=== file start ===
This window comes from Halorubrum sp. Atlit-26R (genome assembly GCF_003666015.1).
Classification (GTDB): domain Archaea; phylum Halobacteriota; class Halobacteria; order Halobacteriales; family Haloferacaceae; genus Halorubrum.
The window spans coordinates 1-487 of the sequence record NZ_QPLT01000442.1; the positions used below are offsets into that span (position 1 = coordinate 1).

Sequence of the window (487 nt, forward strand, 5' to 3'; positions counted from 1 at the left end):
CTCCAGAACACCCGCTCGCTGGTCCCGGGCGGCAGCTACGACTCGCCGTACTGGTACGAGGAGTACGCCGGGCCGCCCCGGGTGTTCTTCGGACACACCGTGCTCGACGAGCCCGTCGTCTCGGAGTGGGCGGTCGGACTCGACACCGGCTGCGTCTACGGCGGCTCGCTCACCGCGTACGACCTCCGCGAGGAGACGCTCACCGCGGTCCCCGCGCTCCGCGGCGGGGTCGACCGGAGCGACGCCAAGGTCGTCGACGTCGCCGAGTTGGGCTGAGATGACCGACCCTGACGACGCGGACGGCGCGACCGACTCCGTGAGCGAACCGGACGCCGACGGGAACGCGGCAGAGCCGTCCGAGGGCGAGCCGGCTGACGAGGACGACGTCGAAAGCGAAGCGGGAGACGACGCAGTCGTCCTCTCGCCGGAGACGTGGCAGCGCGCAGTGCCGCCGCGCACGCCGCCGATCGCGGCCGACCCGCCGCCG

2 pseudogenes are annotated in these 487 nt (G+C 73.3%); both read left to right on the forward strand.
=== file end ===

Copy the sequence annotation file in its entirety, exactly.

This window comes from Halorubrum sp. Atlit-26R (genome assembly GCF_003666015.1).
Classification (GTDB): domain Archaea; phylum Halobacteriota; class Halobacteria; order Halobacteriales; family Haloferacaceae; genus Halorubrum.
The window spans coordinates 1-487 of the sequence record NZ_QPLT01000442.1; the positions used below are offsets into that span (position 1 = coordinate 1).

Sequence of the window (487 nt, forward strand, 5' to 3'; positions counted from 1 at the left end):
CTCCAGAACACCCGCTCGCTGGTCCCGGGCGGCAGCTACGACTCGCCGTACTGGTACGAGGAGTACGCCGGGCCGCCCCGGGTGTTCTTCGGACACACCGTGCTCGACGAGCCCGTCGTCTCGGAGTGGGCGGTCGGACTCGACACCGGCTGCGTCTACGGCGGCTCGCTCACCGCGTACGACCTCCGCGAGGAGACGCTCACCGCGGTCCCCGCGCTCCGCGGCGGGGTCGACCGGAGCGACGCCAAGGTCGTCGACGTCGCCGAGTTGGGCTGAGATGACCGACCCTGACGACGCGGACGGCGCGACCGACTCCGTGAGCGAACCGGACGCCGACGGGAACGCGGCAGAGCCGTCCGAGGGCGAGCCGGCTGACGAGGACGACGTCGAAAGCGAAGCGGGAGACGACGCAGTCGTCCTCTCGCCGGAGACGTGGCAGCGCGCAGTGCCGCCGCGCACGCCGCCGATCGCGGCCGACCCGCCGCCG

2 pseudogenes are annotated in these 487 nt (G+C 73.3%); both read left to right on the forward strand.